Donahue stared at her. He'd grown up in the same county, yet he was sure he'd never met her. Mayo Abbey was the third largest country, so it was perfectly plausible that they had never seen each other. Donahue had been a hell-raiser in his youth and his reputation covered a large part of the county. Sloane Gallagher didn't appear to have known him, but how coincidental was it that she joined him for breakfast and that they were both on Martha's Vineyard during St. Patrick's Day and staying at the same B&B? Although she looked to be in her late twenties, the same age as he was, he decided to tread carefully until he could determine if all this was due to the universe laughing at him – again, the way she had laughed at him when she gave him his. . .gift.
"Are you new to the Vineyard?" Donahue asked.
"I come every few years, but not often at this time. More in the summer or early fall."
"Are you here for St. Patrick's Day?"
"There isn't much of a parade here, not like in New York City, Chicago or Savannah, Georgia, but it is the end of the rainbow."
Now why would she say that? Why use that particular phrase? He laughed, hiding his concern.
"Is there really a rainbow end?" Donahue asked.
She nodded. "And a pot of gold."
"You're not going to tell me you're a leprechaun, are you?"
She shook her head. "Like you, I'm a Transferer."
"A what?" he asked. He'd never heard it called that before.
"A Transferer. My touch transfers powers – temporarily, but they happen." She announced this as if she was asking him to pass her a napkin.
"What kind of powers?" He leaned forward feigning interest.
"That's the rub. I don't know, but you understand all this. We're the same kind."
"Kind?" he repeated.
"Our touch on this day passes our magic on. It's temporary, but whomever we touch shares in our magic until the stroke of midnight."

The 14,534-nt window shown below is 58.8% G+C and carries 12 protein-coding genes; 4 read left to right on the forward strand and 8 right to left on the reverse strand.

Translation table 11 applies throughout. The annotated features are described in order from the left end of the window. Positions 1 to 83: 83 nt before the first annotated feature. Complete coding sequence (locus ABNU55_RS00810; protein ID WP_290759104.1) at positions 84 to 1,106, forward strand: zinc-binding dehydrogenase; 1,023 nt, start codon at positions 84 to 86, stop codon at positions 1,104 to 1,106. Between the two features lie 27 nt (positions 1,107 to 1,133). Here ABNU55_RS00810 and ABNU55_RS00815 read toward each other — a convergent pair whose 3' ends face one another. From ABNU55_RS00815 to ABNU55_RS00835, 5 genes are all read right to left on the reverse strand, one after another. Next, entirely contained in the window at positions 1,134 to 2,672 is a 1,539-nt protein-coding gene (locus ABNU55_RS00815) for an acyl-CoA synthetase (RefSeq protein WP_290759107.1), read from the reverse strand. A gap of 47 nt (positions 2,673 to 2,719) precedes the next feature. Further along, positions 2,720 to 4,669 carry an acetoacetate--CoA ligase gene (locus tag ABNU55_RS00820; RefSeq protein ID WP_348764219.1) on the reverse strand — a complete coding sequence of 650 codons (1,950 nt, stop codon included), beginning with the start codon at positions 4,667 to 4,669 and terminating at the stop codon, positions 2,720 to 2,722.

Donahue hadn't acknowledged that he had any magic, but he asked the question. "What happens if and I said if, we both have this gift," he paused. "And we touch each other?"
She took a moment to think about that. Her brow furrowed and her face changed into a frown. "I don't know."
"How many other people have you met with this magical ability?"
"You're my first," she said.
"And how do you know I have it?"
She opened her hand. He only saw the green gloves she wore. Removing them, she turned her hands palms up. At the end of her longest life line was a small dark blemish in the shape of cauldron. It was light green, but clearly visible.
"At first I thought it was a birthmark as I'm sure you did too. Remove your gloves." She didn't exactly ask it or command him. Her comment was somewhere in between.
Donahue hesitated. After a second, he pulled the gloved fingers free of his own, and showed her his hands.
There was nothing there, no mark, no blemish. She glanced toward his other hand. He repeated the procedure with slow, deliberate movements. When he presented his hand, again, there was no blemish, only the definition of lines intersecting other lines in his palm.
"I. . .I," she stammered. "I don't understand." She pulled her own hands back, gathering her gloves and slipping them back on. "I apologize," she said standing up. "You're not the one."
She made no attempt to touch him, to impart her magic as she walked away. Donahue watched her hurried steps as she crossed the grass, went up the few steps and into the back door of the B&B.
She'd left her breakfast behind. Donahue reach over, using his bare hands to hug her steaming coffee cup, pressing his palms against the warmth of the liquid that penetrated the cup. The coffee warmed his hands.
As he released his hold and opened his palms, images appeared, identical twins of a pot filled with a leprechaun's gold.
Donahue watched as the cool air touched his skin and the images disappeared.
Good luck today. I hope you enjoyed the story. Remember the luck of the Irish is passed from person to person. So offer your own magic touch and enjoy a wonderful day.